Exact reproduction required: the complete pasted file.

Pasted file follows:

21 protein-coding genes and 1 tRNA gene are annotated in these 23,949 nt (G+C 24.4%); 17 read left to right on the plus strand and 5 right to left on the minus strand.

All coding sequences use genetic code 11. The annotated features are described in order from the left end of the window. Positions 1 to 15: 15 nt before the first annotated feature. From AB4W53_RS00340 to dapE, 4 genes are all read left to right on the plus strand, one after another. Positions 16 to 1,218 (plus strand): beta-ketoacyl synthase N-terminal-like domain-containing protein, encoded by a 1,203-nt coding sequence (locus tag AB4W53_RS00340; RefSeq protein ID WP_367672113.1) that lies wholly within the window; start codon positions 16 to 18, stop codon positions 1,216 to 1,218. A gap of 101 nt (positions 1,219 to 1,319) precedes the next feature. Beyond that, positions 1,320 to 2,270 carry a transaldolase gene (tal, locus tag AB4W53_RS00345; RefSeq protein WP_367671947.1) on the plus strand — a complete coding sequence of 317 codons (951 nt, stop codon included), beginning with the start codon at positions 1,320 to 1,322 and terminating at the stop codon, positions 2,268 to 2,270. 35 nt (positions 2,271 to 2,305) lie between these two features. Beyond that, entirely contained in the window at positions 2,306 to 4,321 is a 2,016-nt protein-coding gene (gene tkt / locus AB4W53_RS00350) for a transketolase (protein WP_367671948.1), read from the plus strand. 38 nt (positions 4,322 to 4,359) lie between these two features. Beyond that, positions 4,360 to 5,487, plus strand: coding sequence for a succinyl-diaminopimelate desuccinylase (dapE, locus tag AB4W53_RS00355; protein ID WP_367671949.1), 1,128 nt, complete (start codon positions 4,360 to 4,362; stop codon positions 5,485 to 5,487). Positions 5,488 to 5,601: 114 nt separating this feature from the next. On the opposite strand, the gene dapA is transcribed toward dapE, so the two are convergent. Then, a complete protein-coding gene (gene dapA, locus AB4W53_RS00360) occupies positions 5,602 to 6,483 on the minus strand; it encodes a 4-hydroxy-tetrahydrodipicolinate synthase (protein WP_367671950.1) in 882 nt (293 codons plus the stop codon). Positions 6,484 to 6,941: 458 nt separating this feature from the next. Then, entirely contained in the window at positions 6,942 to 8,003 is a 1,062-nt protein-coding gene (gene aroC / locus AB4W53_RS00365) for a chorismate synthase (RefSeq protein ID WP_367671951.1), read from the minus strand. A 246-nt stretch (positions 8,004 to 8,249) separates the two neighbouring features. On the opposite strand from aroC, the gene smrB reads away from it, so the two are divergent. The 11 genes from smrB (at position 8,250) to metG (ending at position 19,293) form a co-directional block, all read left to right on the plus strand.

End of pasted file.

21 protein-coding genes and 1 tRNA gene are annotated in these 23,949 nt (G+C 24.4%); 17 read left to right on the plus strand and 5 right to left on the minus strand.

All coding sequences use genetic code 11. The annotated features are described in order from the left end of the window. Positions 1 to 15: 15 nt before the first annotated feature. From AB4W53_RS00340 to dapE, 4 genes are all read left to right on the plus strand, one after another. Positions 16 to 1,218 (plus strand): beta-ketoacyl synthase N-terminal-like domain-containing protein, encoded by a 1,203-nt coding sequence (locus tag AB4W53_RS00340; RefSeq protein ID WP_367672113.1) that lies wholly within the window; start codon positions 16 to 18, stop codon positions 1,216 to 1,218. A gap of 101 nt (positions 1,219 to 1,319) precedes the next feature. Beyond that, positions 1,320 to 2,270 carry a transaldolase gene (tal, locus tag AB4W53_RS00345; RefSeq protein WP_367671947.1) on the plus strand — a complete coding sequence of 317 codons (951 nt, stop codon included), beginning with the start codon at positions 1,320 to 1,322 and terminating at the stop codon, positions 2,268 to 2,270. 35 nt (positions 2,271 to 2,305) lie between these two features. Beyond that, entirely contained in the window at positions 2,306 to 4,321 is a 2,016-nt protein-coding gene (gene tkt / locus AB4W53_RS00350) for a transketolase (protein WP_367671948.1), read from the plus strand. 38 nt (positions 4,322 to 4,359) lie between these two features. Beyond that, positions 4,360 to 5,487, plus strand: coding sequence for a succinyl-diaminopimelate desuccinylase (dapE, locus tag AB4W53_RS00355; protein ID WP_367671949.1), 1,128 nt, complete (start codon positions 4,360 to 4,362; stop codon positions 5,485 to 5,487). Positions 5,488 to 5,601: 114 nt separating this feature from the next. On the opposite strand, the gene dapA is transcribed toward dapE, so the two are convergent. Then, a complete protein-coding gene (gene dapA, locus AB4W53_RS00360) occupies positions 5,602 to 6,483 on the minus strand; it encodes a 4-hydroxy-tetrahydrodipicolinate synthase (protein WP_367671950.1) in 882 nt (293 codons plus the stop codon). Positions 6,484 to 6,941: 458 nt separating this feature from the next. Then, entirely contained in the window at positions 6,942 to 8,003 is a 1,062-nt protein-coding gene (gene aroC / locus AB4W53_RS00365) for a chorismate synthase (RefSeq protein ID WP_367671951.1), read from the minus strand. A 246-nt stretch (positions 8,004 to 8,249) separates the two neighbouring features. On the opposite strand from aroC, the gene smrB reads away from it, so the two are divergent. The 11 genes from smrB (at position 8,250) to metG (ending at position 19,293) form a co-directional block, all read left to right on the plus strand.